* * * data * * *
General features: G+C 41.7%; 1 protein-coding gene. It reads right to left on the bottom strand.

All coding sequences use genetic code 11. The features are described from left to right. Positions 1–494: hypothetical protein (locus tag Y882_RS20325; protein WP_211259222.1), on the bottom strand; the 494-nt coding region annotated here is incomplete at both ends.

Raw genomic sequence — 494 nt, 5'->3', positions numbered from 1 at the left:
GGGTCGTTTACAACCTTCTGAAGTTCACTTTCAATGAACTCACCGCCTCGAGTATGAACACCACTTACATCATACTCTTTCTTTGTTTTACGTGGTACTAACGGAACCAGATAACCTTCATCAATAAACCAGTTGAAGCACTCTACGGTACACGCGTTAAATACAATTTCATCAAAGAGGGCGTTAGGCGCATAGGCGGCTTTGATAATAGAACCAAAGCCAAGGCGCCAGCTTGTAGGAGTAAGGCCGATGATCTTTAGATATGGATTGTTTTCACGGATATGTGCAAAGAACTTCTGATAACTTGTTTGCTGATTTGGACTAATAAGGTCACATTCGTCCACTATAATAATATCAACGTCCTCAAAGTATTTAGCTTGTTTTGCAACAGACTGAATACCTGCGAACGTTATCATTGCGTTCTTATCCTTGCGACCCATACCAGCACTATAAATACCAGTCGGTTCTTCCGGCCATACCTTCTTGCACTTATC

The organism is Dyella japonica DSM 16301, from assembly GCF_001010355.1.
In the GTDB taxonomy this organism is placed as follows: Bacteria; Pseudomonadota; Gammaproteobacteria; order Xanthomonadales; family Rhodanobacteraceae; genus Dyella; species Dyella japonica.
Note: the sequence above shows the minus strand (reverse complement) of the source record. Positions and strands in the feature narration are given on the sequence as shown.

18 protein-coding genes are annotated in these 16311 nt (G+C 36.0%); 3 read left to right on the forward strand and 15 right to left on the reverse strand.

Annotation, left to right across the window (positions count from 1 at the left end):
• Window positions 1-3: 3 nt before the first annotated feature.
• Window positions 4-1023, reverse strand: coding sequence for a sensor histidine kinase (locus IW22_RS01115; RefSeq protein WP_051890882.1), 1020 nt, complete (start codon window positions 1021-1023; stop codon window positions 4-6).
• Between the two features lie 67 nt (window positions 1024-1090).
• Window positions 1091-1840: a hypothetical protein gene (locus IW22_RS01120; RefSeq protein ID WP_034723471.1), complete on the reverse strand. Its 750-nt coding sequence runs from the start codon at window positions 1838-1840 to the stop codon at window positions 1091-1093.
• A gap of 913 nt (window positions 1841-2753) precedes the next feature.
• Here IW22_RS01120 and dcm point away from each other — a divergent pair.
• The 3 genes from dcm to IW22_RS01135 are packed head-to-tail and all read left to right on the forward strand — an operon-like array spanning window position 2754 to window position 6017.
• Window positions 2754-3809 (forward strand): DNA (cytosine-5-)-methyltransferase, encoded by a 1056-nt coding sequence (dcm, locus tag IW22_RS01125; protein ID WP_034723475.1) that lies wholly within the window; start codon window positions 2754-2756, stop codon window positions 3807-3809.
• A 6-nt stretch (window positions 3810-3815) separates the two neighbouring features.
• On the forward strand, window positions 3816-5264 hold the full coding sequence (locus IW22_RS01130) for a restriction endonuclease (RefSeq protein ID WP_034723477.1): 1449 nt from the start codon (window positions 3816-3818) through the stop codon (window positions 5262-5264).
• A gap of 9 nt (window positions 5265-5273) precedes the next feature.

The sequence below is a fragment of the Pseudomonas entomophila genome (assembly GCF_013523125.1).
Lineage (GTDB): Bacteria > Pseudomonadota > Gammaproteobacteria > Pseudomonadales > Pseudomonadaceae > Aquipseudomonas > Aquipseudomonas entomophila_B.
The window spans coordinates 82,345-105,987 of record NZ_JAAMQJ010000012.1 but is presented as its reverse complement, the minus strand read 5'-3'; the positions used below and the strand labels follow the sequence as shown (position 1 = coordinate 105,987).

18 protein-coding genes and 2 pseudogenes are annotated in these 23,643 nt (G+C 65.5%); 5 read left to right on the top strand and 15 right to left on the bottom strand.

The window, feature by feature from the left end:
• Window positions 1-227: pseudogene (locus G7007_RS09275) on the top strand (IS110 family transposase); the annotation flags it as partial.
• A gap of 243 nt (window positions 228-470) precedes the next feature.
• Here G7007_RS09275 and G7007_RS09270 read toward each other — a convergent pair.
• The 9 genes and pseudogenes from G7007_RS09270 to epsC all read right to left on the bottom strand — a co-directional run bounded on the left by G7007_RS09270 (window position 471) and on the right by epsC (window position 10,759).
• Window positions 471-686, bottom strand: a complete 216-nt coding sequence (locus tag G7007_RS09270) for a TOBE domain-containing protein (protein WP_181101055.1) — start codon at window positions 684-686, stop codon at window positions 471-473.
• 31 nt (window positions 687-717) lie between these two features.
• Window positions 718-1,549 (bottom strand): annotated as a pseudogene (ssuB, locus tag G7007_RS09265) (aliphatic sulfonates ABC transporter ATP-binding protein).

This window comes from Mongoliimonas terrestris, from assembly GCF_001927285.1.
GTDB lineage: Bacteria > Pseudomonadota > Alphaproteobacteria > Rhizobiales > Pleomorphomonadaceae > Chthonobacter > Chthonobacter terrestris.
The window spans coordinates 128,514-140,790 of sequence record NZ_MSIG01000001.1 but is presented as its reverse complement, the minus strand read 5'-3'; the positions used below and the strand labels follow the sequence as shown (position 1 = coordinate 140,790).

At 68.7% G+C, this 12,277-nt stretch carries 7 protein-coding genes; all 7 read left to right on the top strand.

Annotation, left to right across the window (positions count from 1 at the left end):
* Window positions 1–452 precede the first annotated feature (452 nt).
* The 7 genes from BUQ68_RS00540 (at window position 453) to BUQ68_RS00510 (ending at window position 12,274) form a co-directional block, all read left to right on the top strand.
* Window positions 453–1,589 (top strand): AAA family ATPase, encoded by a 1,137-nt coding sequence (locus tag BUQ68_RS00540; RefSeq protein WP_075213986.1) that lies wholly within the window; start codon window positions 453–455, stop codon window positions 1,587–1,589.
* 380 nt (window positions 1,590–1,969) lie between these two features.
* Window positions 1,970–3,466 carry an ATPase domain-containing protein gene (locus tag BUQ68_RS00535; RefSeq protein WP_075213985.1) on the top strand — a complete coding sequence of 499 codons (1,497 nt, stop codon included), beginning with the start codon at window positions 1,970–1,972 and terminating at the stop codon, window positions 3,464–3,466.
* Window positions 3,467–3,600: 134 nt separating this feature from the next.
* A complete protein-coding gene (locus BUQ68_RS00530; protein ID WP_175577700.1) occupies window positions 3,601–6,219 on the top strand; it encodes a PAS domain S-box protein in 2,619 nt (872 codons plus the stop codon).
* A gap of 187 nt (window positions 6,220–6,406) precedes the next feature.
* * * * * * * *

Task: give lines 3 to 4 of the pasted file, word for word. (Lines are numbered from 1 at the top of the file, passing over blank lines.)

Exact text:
Raw genomic sequence — 494 nt, 5'->3', positions numbered from 1 at the left:
GGGTCGTTTACAACCTTCTGAAGTTCACTTTCAATGAACTCACCGCCTCGAGTATGAACACCACTTACATCATACTCTTTCTTTGTTTTACGTGGTACTAACGGAACCAGATAACCTTCATCAATAAACCAGTTGAAGCACTCTACGGTACACGCGTTAAATACAATTTCATCAAAGAGGGCGTTAGGCGCATAGGCGGCTTTGATAATAGAACCAAAGCCAAGGCGCCAGCTTGTAGGAGTAAGGCCGATGATCTTTAGATATGGATTGTTTTCACGGATATGTGCAAAGAACTTCTGATAACTTGTTTGCTGATTTGGACTAATAAGGTCACATTCGTCCACTATAATAATATCAACGTCCTCAAAGTATTTAGCTTGTTTTGCAACAGACTGAATACCTGCGAACGTTATCATTGCGTTCTTATCCTTGCGACCCATACCAGCACTATAAATACCAGTCGGTTCTTCCGGCCATACCTTCTTGCACTTATC